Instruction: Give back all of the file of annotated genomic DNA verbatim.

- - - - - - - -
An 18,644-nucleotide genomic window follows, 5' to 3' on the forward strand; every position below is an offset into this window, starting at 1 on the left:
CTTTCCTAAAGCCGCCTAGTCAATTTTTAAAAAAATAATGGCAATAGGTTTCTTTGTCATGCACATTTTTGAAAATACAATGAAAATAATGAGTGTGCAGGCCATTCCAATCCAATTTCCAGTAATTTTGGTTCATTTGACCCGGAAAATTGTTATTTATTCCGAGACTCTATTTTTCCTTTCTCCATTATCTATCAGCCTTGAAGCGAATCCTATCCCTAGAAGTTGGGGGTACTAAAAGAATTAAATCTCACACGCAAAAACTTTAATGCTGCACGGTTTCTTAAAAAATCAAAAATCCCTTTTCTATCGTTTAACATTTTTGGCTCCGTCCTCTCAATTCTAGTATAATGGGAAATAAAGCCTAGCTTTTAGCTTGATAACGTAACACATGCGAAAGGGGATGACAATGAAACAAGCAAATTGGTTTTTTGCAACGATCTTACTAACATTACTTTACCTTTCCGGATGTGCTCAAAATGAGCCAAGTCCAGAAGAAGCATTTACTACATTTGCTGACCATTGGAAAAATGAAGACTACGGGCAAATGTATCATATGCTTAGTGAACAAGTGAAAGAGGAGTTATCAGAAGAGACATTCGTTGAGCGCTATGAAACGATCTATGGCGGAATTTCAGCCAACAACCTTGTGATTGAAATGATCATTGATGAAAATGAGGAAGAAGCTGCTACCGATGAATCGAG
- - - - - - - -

An 18,644-nucleotide genomic window follows, 5' to 3' on the forward strand; every position below is an offset into this window, starting at 1 on the left:
CTTTCCTAAAGCCGCCTAGTCAATTTTTAAAAAAATAATGGCAATAGGTTTCTTTGTCATGCACATTTTTGAAAATACAATGAAAATAATGAGTGTGCAGGCCATTCCAATCCAATTTCCAGTAATTTTGGTTCATTTGACCCGGAAAATTGTTATTTATTCCGAGACTCTATTTTTCCTTTCTCCATTATCTATCAGCCTTGAAGCGAATCCTATCCCTAGAAGTTGGGGGTACTAAAAGAATTAAATCTCACACGCAAAAACTTTAATGCTGCACGGTTTCTTAAAAAATCAAAAATCCCTTTTCTATCGTTTAACATTTTTGGCTCCGTCCTCTCAATTCTAGTATAATGGGAAATAAAGCCTAGCTTTTAGCTTGATAACGTAACACATGCGAAAGGGGATGACAATGAAACAAGCAAATTGGTTTTTTGCAACGATCTTACTAACATTACTTTACCTTTCCGGATGTGCTCAAAATGAGCCAAGTCCAGAAGAAGCATTTACTACATTTGCTGACCATTGGAAAAATGAAGACTACGGGCAAATGTATCATATGCTTAGTGAACAAGTGAAAGAGGAGTTATCAGAAGAGACATTCGTTGAGCGCTATGAAACGATCTATGGCGGAATTTCAGCCAACAACCTTGTGATTGAAATGATCATTGATGAAAATGAGGAAGAAGCTGCTACCGATGAATCGAG